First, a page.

Category Archives: Pharma

Blogging Trends in the Pharmaceutical Industry

Blogging is now one of the easiest ways to get a message out to your audience. Readers can read and bookmark a blog and get content when they want it, or subscribe to your posts via an RSS feed and have content pushed to them when it is available. There are lots of free open-source solutions that give you the freedom to create, publish, and maintain your content any way you want. Blogs about the pharmaceutical industry abound; but pharmaceutical companies, with all their legal, regulatory, and FDA compliance concerns, have been apprehensive about embracing this fast paced content.

There are lots of blogs about the Pharmaceutical industry. Pharmalot is a blog by The Star-Ledger’s Ed Silverman that keeps up with pharmaceutical industry news. RXBlog also tries to stay on top of pharma industry news. The Pharma Marketing Blog is an op ed for John Mack, the editor in chief of the Pharma Marketing News e-newsletter. CafePharma is another popular website targeting pharmaceutical sales professionals, and has a blog called Pharmagather, that attempts to centralize pharma blog articles from all over the web. These are all great, but are not blogs from the pharmaceutical industry. Pharma companies need to have their own presence in the blogosphere.

Nutra Pharma, a small biotech company, announced that it was re-launching its corporate blog at the ned of February, 2008. Nutra Pharma’s blog has been around since 2006, but has not gotten much attention. Posts are infrequent, very brief, cover a very narrow scope, is buried within its corporate site, and quite frankly are coming from a small biotech company.

Centocor, a company owned by Johnson & Johnson, is going through lots of transformations, both in its pipeline and in its organizational structure within its parent company. It has launched a blog, CNTO411, in an effort to stay closer to its patients, its partners, and the blogosphere. It was launched just this March, has gotten a lot of press, and is leading the way in pharma blogging.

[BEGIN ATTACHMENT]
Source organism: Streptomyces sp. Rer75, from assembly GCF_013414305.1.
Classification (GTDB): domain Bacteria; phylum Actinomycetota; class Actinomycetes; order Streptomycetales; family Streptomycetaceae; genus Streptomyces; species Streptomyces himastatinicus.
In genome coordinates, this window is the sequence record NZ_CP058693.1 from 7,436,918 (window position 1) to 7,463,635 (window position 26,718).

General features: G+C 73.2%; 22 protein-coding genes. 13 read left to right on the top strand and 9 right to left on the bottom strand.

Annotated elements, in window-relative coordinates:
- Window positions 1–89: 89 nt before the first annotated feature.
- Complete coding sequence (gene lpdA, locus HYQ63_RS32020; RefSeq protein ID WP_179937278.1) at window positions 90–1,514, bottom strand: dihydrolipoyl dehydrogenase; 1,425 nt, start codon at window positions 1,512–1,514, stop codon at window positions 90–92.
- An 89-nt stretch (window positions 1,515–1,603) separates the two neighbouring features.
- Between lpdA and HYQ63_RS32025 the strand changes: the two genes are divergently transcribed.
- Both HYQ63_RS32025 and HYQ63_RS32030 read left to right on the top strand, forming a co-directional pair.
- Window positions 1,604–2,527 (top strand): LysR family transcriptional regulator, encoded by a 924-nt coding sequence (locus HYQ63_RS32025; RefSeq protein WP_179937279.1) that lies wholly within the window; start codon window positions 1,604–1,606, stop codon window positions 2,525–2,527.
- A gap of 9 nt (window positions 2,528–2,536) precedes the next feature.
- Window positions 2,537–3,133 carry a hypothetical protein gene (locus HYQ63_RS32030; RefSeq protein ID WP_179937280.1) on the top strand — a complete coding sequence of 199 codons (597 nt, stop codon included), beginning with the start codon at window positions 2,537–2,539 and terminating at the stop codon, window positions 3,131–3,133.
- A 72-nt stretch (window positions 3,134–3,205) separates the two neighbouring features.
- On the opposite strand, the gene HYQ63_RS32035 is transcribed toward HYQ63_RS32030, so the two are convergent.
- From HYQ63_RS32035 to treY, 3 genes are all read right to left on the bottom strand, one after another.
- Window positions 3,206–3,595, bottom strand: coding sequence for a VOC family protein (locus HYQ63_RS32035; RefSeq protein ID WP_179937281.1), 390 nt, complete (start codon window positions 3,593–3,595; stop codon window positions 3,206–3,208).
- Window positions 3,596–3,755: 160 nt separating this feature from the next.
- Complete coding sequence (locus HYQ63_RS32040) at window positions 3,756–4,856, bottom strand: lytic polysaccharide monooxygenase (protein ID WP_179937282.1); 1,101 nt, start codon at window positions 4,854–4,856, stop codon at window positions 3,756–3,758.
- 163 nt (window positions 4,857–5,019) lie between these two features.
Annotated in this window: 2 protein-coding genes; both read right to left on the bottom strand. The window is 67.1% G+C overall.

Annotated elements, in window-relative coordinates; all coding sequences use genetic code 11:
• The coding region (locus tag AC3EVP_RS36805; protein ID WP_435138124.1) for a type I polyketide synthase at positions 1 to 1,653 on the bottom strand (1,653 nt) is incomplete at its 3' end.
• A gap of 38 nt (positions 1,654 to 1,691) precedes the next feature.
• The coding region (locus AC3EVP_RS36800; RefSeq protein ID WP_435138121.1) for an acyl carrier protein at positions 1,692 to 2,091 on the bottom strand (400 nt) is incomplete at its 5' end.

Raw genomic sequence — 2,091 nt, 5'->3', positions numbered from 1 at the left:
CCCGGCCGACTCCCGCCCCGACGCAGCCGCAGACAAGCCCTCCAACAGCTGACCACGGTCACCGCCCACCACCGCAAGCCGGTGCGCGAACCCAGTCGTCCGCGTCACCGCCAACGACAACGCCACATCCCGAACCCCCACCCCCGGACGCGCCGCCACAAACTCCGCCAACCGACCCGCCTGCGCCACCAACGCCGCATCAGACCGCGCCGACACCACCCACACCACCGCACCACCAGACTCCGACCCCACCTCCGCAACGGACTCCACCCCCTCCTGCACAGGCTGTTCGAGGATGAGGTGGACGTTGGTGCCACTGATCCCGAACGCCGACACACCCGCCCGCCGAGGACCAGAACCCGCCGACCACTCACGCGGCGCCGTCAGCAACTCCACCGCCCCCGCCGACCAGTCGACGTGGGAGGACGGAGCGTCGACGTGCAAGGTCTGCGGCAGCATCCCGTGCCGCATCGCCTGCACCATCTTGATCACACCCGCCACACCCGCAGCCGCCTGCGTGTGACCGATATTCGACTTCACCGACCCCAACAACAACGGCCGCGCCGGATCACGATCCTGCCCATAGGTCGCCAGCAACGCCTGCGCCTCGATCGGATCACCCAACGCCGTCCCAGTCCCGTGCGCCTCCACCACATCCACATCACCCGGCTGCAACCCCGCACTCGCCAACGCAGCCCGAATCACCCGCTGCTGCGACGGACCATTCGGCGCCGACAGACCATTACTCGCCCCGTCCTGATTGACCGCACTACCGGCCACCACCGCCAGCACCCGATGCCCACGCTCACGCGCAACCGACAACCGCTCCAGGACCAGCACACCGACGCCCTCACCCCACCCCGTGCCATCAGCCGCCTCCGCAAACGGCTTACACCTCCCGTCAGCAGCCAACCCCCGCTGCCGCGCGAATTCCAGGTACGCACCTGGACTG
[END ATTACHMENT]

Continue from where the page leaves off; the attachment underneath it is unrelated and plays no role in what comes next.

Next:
GlaxoSmithKline has released alliconnect, a blog about its new OTC weight loss drug, alli. They are touting the blog as, “place for you to have a conversation with us about weight loss issues.” It is geared towards the drug, but also at the disease state, and invites its patients to freely comment on the posts.

Johnson & Johnson has also tried to harness the power of blogging. Earlier this month, J&J organized and held an event for blogging mothers called Camp Baby 2008. The event was designed to reach out to bloggers who had complained about J&J and their products in the blogosphere and have a two way dialog. The mothers were flown in free, were fed at the 5-star restaurant “The Frog and the Peach” and were the recipients of lots of swag. Throughout the process, there were lots of bumps and bruises along the way on both sides, as The Star Ledger article describes, but dialog channels were open and J&J claims this as a positive event for all.

The blogosphere offers great benefits to pharma, biopharma, and biotech companies. The only barrier to entry is the aversion to risk. These four companies have taken the risk, and are seeing benefits on all different points of the continuum. But as the adage goes – No Risk, No Reward.

Sermo: It Takes a Village to Raise a Doctor

Daniel Palastrant, CEO of, has come to Bristol-Myers Squibb to speak at the quarterly OMNI meeting. This meeting is targeted to the individual Brand Teams and intends to bring innovative ideas into the company. Daniel came to talk about Sermo and Online Physician Communities – Salvation or Mirage?